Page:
framed by the masters or prlnclpnl clerks of the chnncery. Brant. ‘tel. 41312; Crabh, Cum. Lain‘, 5-17, 548.
MAGISTRATE. A public officer belonging to the civil orgnnizzition of the state, und invested Wlth powers and functions which nwiy he elther jiiiliclal leglslatlve, or acm- liie
But the term is commonly used 111 a narrower tu~nv-- desL*nat.lng, in England, 3 persn-i iutrusted with the commission of the luv re and, ln Aiuerina, one of the class of inferior judicial officers, such as ju. ices of tho peace and police justlces. Martin v. State, 32 Ark. 124: kanlan v. Wright. 13 Pit‘!-‘. (l\l:iss.) 52$. 25 Am. Dec 344: Ex parie White. 15 Nev. 146, 37 Am. Rep. -ifili: Kurtz v. State. 23 Flu. 44. 1 Am. St. Rep. 173.
A iiingistinte is an officer having power to issue I1 Warrant for the nrrest of a person charged with a puhllc oflense. Pen. Code CnL § 807.
Tllfl‘ word "magistrate" does not necessarily
imply an officnr exerc sin: any judicial functiu : and might very \rcil he hcld to embrace no iiics and commissioners of ilenrls. Schultz v 'Merclinnts’ Ins. Co., 57 M0. 336. —Cl1.icf ma.gIst1'ate. The hizhcst or princi- pal executive officer of a state (the governor] or ol the United Shite: (the presidnnt.)—Committing mngistrate. An infclior judicial nfficnr who is invested with authority to conduct the pr inlinnry hearing of persons charged uitli ('TllllG, and either to discharge them for lock of sufiicient primn facie evidence or to commit them to jail to await triiil or (in some juris- di onsl to ncccpt hail nnd release them th e- nn.—-Polioe niagistrate. An inferior jn ollicer having jurisrliclion of minor criminal nlli-uses, hrc-ichcs of police rvgulations, and the like: so czillcd to distinguish them from l‘ll£|g- istrntes who have jurisdiction in civil cases :1]- ro, as justices of the peace. People v. Ciirley, 5 Colo. 416: ‘\IcDcrmont v. Dinnie, 6 N. D. 278 69 N. W. 295 —Stipend.ia1'y magistrntes. In Great Britain, the miigistrntes or pulice judges sittinzz in the cities and iai-ge luiins, and nppomteil by the home secretary, are so calievl, as _distinguishc(‘| from the jus- [ICPS of the peace in the counties who have the zintiioi-ity of magistrates.
MAGISTRATE’S COURT. In Amer!- Czlll law. Courts in the state of South Carolina. having exclusive jin-lsdiction in inattors of contract of and under trrentv dollars.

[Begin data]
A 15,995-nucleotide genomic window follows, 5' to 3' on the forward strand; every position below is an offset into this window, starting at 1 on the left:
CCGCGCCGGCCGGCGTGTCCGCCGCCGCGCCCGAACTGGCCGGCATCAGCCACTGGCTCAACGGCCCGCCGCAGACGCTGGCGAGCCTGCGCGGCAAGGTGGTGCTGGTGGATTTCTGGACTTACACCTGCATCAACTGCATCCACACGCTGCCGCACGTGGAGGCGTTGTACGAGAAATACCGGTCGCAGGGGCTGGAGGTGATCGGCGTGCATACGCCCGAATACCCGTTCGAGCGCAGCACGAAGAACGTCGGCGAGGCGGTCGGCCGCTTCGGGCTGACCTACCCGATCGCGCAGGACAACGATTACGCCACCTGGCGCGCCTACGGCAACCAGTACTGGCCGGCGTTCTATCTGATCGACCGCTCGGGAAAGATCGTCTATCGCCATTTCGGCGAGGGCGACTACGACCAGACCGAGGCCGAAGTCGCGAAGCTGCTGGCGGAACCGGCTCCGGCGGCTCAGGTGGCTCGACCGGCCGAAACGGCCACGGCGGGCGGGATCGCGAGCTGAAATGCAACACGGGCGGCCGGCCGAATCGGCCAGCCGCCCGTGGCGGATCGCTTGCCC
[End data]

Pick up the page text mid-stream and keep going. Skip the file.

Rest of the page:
A local court in the city of PI)I.I:.llII3IDl.li£l, pn sing the criminal jurisdiction of :1 110- ll('L court and civil jurisdiction in actions in- volving not more than one hundred dollars. It is not a court of record. See Const. Pa. art. 4, § 12.
MAGISTRATUS. Lat. In the Civil law. A magistrate. Calvin. A judlclal ofl-icer who had the power of hearing and determining chimes, but whose office properly was to lnquire into matters of law, as distinguished from fact. Hallifax, Clvil Law, b. 3, c. S.
MAGNA ASSISA. In old ELigl.i'sh law. The grand assize. Glanv. 11b. 2, cc. 11, 12.
MAGNA ASSISA ELIGENDA. An all- cient writ to summon four lawful knights -before the justices of assize, there to choose twelve others, with themseli es to constitute the gravid assizc or great juiy, to try the matter of right. The trial by grand .iss‘ize was instltuted by Henry II. in parliament, in nn alternative to the duel in a “tit of right. Abolished by 3 & 4 Win. IV. c. 27. Wharton.
MAGNA AVERIA. Great beasts, as horses, oien, etc. 580.
In old pleading. Cro. Jae.
MAGNA CENTUM. or six score. Wharton.
The great hundred,
MAGNA CHARTA. The great charter. The name of a Charter (or constitntionnl eu- uctinent) g-ranted by King John of England to the barons, at Runnymede, on June 15, 121-.':, and iifterivards, with some alterations, confirmed in parliament by Henry III and Edward I. This charter is justly regarded as the foundation of English constitutional llherty. Among its thirty-eight chapters are found provisions for regulating the administration of justice, defining the temporal and ecclesiastical jurlsdictions, securing the personal liberty of the subject and his rights of property, and the limits of taxation, and for preserving the liberties and prlviieges of the church. Mag/via ffhmia is so called, partly to distinguish it from the (Jha-rta. dc Fares-tn. which was granted about the same time, and partly by reason of its own transcendent importsince.
Magma Char-ta et Chiu-ta de Forests aunt appelés lea “deux grander charters." 2 Inst. 570. Magma, L‘ha.rta, and the Charter of the Forest are called the “two great charters."
MAGNA COMPONERE PILRVIS. To compare great things Wlth small things.
MAGNA CULPA. negligence.
Great tanit; gross
MAGNA N]-ZGLIGENTIA. In the civil
law. Great or gross negligence.
Magus negligentia. cnlpa est; magnn cnlpa. dulns eat. Gross negligence is tnult; gross fault is fraud. Dig. 50, 16, 226.
MAGNA PRECARJA. In old Engllsh law. A great or general reap-day. Cowell; Blount
MAGNA SERJEANTIA. In old English law. Grand serjennty. Fleta. Lib. 2, c. 4. § 1.
MAGNUM CAPE. Greut or grand cape. 418. See GRAND Cum
In old practice.
1 Reeve, Eng. Law.